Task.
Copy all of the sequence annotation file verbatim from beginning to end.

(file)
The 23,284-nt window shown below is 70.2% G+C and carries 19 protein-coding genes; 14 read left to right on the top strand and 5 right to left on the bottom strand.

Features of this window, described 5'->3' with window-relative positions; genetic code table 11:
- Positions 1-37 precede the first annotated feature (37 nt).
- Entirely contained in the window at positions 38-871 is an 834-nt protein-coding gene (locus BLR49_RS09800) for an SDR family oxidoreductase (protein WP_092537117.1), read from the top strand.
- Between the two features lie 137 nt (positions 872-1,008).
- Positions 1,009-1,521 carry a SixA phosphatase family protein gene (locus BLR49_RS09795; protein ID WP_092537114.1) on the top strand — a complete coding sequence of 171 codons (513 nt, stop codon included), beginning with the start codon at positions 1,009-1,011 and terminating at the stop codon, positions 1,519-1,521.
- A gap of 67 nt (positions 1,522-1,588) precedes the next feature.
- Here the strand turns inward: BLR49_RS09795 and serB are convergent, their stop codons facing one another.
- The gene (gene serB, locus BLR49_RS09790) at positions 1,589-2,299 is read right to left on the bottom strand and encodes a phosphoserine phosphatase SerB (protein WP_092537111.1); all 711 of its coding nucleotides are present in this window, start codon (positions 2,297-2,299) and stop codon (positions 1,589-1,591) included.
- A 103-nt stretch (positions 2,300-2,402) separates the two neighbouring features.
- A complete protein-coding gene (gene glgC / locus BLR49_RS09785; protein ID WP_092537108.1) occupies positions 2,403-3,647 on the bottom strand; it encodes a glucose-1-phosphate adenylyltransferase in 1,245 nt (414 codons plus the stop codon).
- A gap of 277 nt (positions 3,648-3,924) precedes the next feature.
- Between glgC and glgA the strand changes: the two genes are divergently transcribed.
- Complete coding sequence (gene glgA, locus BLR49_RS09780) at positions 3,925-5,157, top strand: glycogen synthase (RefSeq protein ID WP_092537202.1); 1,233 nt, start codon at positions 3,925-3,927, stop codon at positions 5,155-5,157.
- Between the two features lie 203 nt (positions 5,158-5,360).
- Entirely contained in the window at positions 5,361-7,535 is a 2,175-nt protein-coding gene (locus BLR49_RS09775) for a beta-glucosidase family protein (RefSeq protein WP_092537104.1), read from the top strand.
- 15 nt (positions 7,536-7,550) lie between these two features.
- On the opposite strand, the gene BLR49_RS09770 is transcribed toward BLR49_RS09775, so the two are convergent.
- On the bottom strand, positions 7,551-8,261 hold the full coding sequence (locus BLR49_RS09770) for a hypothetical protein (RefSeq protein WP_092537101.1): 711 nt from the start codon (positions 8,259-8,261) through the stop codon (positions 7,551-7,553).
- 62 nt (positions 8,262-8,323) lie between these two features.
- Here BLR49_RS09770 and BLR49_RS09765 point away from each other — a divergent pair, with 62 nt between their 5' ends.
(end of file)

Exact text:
The 23,284-nt window shown below is 70.2% G+C and carries 19 protein-coding genes; 14 read left to right on the top strand and 5 right to left on the bottom strand.

Features of this window, described 5'->3' with window-relative positions; genetic code table 11:
- Positions 1-37 precede the first annotated feature (37 nt).
- Entirely contained in the window at positions 38-871 is an 834-nt protein-coding gene (locus BLR49_RS09800) for an SDR family oxidoreductase (protein WP_092537117.1), read from the top strand.
- Between the two features lie 137 nt (positions 872-1,008).
- Positions 1,009-1,521 carry a SixA phosphatase family protein gene (locus BLR49_RS09795; protein ID WP_092537114.1) on the top strand — a complete coding sequence of 171 codons (513 nt, stop codon included), beginning with the start codon at positions 1,009-1,011 and terminating at the stop codon, positions 1,519-1,521.
- A gap of 67 nt (positions 1,522-1,588) precedes the next feature.
- Here the strand turns inward: BLR49_RS09795 and serB are convergent, their stop codons facing one another.
- The gene (gene serB, locus BLR49_RS09790) at positions 1,589-2,299 is read right to left on the bottom strand and encodes a phosphoserine phosphatase SerB (protein WP_092537111.1); all 711 of its coding nucleotides are present in this window, start codon (positions 2,297-2,299) and stop codon (positions 1,589-1,591) included.
- A 103-nt stretch (positions 2,300-2,402) separates the two neighbouring features.
- A complete protein-coding gene (gene glgC / locus BLR49_RS09785; protein ID WP_092537108.1) occupies positions 2,403-3,647 on the bottom strand; it encodes a glucose-1-phosphate adenylyltransferase in 1,245 nt (414 codons plus the stop codon).
- A gap of 277 nt (positions 3,648-3,924) precedes the next feature.
- Between glgC and glgA the strand changes: the two genes are divergently transcribed.
- Complete coding sequence (gene glgA, locus BLR49_RS09780) at positions 3,925-5,157, top strand: glycogen synthase (RefSeq protein ID WP_092537202.1); 1,233 nt, start codon at positions 3,925-3,927, stop codon at positions 5,155-5,157.
- Between the two features lie 203 nt (positions 5,158-5,360).
- Entirely contained in the window at positions 5,361-7,535 is a 2,175-nt protein-coding gene (locus BLR49_RS09775) for a beta-glucosidase family protein (RefSeq protein WP_092537104.1), read from the top strand.
- 15 nt (positions 7,536-7,550) lie between these two features.
- On the opposite strand, the gene BLR49_RS09770 is transcribed toward BLR49_RS09775, so the two are convergent.
- On the bottom strand, positions 7,551-8,261 hold the full coding sequence (locus BLR49_RS09770) for a hypothetical protein (RefSeq protein WP_092537101.1): 711 nt from the start codon (positions 8,259-8,261) through the stop codon (positions 7,551-7,553).
- 62 nt (positions 8,262-8,323) lie between these two features.
- Here BLR49_RS09770 and BLR49_RS09765 point away from each other — a divergent pair, with 62 nt between their 5' ends.